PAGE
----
The Equalizer‘s mix of both espionage and private investigator elements married to a thumping theme tune and a dark representation of New York’s underbelly made for one of the most memorable intros of the many crime dramas that saturated our TV screens in the 1980s. With a movie remake starring Denzel Washington slated for later this year, now is a good time to revisit the original.
The Equalizer (88 episodes, 1985-89).
Former secret agent Robert McCall (Edward Woodward) sets himself up as a New York private detective/trouble-shooter, dispensing sometimes rough justice upon criminals in defence of the helpless and powerless.
The Equalizer‘s theme tune was created by Stewart Copeland of The Police, both of whose parents worked in the intelligence community. It centres on a fast and heavy percussion beat – reminiscent of the kind of rapid heartbeat one might experience in situations of extreme danger – which underpins a simple but eerie synthesizer melody.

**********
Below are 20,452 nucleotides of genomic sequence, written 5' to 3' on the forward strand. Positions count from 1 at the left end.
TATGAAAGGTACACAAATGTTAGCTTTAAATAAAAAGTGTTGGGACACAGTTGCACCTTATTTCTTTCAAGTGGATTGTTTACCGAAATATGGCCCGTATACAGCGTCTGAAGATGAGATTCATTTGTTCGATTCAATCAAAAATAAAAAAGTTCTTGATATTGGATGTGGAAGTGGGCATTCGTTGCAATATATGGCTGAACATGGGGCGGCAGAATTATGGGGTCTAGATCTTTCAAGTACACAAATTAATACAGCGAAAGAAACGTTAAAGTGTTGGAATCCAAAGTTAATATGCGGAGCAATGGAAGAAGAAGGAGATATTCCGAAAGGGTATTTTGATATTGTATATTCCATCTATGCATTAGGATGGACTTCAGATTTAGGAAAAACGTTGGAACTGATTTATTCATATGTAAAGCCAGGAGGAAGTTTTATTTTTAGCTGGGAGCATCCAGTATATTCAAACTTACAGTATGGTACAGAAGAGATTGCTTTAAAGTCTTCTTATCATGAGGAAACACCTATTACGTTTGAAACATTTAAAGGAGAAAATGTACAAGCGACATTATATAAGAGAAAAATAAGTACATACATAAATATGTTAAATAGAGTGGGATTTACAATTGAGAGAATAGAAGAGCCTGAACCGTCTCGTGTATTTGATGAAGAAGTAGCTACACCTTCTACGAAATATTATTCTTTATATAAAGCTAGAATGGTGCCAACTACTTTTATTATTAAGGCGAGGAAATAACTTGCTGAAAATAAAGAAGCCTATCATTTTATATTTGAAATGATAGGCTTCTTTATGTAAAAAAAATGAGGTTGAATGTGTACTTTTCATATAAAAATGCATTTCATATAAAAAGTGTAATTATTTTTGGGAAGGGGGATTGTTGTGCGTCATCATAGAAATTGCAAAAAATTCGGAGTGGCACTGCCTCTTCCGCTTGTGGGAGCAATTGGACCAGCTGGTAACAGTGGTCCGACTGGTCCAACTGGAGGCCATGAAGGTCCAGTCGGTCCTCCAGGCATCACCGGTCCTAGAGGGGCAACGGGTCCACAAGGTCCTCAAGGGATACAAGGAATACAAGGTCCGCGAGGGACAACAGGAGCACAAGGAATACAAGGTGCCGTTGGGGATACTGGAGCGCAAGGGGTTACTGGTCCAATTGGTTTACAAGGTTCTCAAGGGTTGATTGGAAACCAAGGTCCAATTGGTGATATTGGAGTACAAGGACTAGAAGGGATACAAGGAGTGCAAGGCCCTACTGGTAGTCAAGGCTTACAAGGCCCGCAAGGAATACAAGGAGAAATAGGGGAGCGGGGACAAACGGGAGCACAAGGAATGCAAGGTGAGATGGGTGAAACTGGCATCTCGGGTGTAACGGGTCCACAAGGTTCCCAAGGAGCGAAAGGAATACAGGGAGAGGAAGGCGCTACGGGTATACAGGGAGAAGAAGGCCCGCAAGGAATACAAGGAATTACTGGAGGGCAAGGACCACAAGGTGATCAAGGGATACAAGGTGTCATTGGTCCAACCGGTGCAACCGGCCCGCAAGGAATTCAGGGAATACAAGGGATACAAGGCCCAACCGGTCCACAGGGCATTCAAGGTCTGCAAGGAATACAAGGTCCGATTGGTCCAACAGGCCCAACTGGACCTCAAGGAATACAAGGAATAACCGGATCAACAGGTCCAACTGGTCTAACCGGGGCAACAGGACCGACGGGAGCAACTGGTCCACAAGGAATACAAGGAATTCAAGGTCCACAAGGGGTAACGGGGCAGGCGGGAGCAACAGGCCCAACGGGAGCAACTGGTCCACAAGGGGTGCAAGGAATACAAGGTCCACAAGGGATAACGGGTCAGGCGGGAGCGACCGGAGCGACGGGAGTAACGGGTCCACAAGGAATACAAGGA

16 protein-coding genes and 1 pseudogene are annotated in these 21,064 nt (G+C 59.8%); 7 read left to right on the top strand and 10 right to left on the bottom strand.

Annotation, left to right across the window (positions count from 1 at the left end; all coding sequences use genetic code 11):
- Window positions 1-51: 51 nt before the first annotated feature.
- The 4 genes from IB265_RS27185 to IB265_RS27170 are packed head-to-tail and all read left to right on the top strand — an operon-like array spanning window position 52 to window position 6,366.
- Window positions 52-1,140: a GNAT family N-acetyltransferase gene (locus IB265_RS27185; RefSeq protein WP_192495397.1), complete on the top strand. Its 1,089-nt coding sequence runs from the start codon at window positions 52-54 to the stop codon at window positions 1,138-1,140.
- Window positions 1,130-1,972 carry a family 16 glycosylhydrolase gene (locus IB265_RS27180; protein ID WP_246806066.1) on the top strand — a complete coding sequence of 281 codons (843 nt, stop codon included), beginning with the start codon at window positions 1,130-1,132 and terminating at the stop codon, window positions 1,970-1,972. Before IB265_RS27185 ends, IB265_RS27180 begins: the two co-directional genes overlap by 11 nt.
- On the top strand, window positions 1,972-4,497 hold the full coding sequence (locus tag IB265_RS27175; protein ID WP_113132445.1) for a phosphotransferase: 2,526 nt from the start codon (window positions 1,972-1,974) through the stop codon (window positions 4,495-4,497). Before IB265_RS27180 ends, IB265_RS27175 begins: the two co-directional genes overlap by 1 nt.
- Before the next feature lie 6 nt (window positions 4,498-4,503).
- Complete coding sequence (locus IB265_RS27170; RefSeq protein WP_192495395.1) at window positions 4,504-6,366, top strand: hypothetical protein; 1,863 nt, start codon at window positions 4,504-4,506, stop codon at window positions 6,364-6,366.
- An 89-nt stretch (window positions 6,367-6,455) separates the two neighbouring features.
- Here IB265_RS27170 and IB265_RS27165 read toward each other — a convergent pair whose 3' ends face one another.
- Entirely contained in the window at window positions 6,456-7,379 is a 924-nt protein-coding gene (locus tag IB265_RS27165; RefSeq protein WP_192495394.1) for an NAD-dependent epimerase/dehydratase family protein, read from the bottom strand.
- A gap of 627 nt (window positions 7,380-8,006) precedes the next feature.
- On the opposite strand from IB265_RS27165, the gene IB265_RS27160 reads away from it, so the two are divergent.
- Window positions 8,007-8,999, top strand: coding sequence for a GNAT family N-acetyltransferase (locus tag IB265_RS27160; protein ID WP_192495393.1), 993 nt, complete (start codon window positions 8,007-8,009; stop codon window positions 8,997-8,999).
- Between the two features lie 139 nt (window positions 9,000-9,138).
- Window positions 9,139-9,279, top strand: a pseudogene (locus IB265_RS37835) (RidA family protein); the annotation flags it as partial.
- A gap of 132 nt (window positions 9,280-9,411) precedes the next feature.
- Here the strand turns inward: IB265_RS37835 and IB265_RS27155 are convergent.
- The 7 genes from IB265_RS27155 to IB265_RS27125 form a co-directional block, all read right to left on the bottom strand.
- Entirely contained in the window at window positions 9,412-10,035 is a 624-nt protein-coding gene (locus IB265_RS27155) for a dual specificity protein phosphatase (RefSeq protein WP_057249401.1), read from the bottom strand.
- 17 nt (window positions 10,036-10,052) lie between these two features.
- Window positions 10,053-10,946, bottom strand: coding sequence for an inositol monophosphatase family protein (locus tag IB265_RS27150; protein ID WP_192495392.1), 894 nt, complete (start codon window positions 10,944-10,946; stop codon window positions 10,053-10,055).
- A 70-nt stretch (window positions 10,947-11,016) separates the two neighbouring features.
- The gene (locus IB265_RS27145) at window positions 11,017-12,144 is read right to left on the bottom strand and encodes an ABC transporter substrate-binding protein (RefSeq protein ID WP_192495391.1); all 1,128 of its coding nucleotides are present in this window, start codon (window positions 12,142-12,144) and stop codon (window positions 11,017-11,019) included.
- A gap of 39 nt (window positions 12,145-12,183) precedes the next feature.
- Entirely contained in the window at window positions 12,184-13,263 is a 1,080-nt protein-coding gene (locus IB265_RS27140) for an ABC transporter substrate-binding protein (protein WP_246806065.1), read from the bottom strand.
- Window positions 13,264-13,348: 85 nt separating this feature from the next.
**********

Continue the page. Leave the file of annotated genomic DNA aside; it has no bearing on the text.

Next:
A quick pan across a portion of the New York skyline at night (the illuminated art deco form of the Chrysler Building is clearly visible) segues into a sequence of people-in-danger scenes accompanied by alarming sounds such as screeching tyres and a crying baby: an aerial shot of a man running from an unseen danger, a man moving in on a lone woman in an elevator, a startled man in a phone box, a woman stranded on a deserted subway platform as a man appears menacingly in front of her.
We then see a brief silhouette of McCall brandishing his trademark Walther PPK/S handgun, followed by a tracking shot underneath the title card which slowly pans around his shadowy figure, stood implacably in front of his Jaguar XJS, before finally illuminating his face.
The combination of music and visuals in this intro is hugely evocative, bringing to life the seedy underbelly which exists after dark in many large cities. From the opening beats, there is no mistaking this show’s take on New York for the ‘bright lights, big city’ of Friends or Ugly Betty. This is an environment every bit as dangerous as the world of espionage McCall left behind him.